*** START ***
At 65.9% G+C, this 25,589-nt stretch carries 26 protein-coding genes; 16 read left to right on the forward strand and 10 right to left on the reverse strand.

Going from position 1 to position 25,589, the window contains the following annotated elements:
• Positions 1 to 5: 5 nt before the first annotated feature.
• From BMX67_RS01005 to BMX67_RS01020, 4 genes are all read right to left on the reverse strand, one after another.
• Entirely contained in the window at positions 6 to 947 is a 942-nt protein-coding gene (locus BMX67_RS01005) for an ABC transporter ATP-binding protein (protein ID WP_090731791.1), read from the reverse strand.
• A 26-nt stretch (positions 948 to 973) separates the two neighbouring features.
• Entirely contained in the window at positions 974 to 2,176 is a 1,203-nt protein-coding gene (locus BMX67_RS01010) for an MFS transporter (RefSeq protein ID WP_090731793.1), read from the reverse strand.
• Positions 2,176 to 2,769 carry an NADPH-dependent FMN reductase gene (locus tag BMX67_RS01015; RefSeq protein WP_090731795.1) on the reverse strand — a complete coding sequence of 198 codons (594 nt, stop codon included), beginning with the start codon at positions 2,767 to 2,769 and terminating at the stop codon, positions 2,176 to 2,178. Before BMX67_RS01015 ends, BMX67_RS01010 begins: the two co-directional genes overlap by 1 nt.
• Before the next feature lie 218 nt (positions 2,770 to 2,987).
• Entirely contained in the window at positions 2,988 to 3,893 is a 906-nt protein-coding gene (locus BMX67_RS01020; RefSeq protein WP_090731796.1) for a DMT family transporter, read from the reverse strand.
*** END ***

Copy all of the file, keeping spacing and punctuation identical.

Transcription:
At 65.9% G+C, this 25,589-nt stretch carries 26 protein-coding genes; 16 read left to right on the forward strand and 10 right to left on the reverse strand.

Going from position 1 to position 25,589, the window contains the following annotated elements:
• Positions 1 to 5: 5 nt before the first annotated feature.
• From BMX67_RS01005 to BMX67_RS01020, 4 genes are all read right to left on the reverse strand, one after another.
• Entirely contained in the window at positions 6 to 947 is a 942-nt protein-coding gene (locus BMX67_RS01005) for an ABC transporter ATP-binding protein (protein ID WP_090731791.1), read from the reverse strand.
• A 26-nt stretch (positions 948 to 973) separates the two neighbouring features.
• Entirely contained in the window at positions 974 to 2,176 is a 1,203-nt protein-coding gene (locus BMX67_RS01010) for an MFS transporter (RefSeq protein ID WP_090731793.1), read from the reverse strand.
• Positions 2,176 to 2,769 carry an NADPH-dependent FMN reductase gene (locus tag BMX67_RS01015; RefSeq protein WP_090731795.1) on the reverse strand — a complete coding sequence of 198 codons (594 nt, stop codon included), beginning with the start codon at positions 2,767 to 2,769 and terminating at the stop codon, positions 2,176 to 2,178. Before BMX67_RS01015 ends, BMX67_RS01010 begins: the two co-directional genes overlap by 1 nt.
• Before the next feature lie 218 nt (positions 2,770 to 2,987).
• Entirely contained in the window at positions 2,988 to 3,893 is a 906-nt protein-coding gene (locus BMX67_RS01020; RefSeq protein WP_090731796.1) for a DMT family transporter, read from the reverse strand.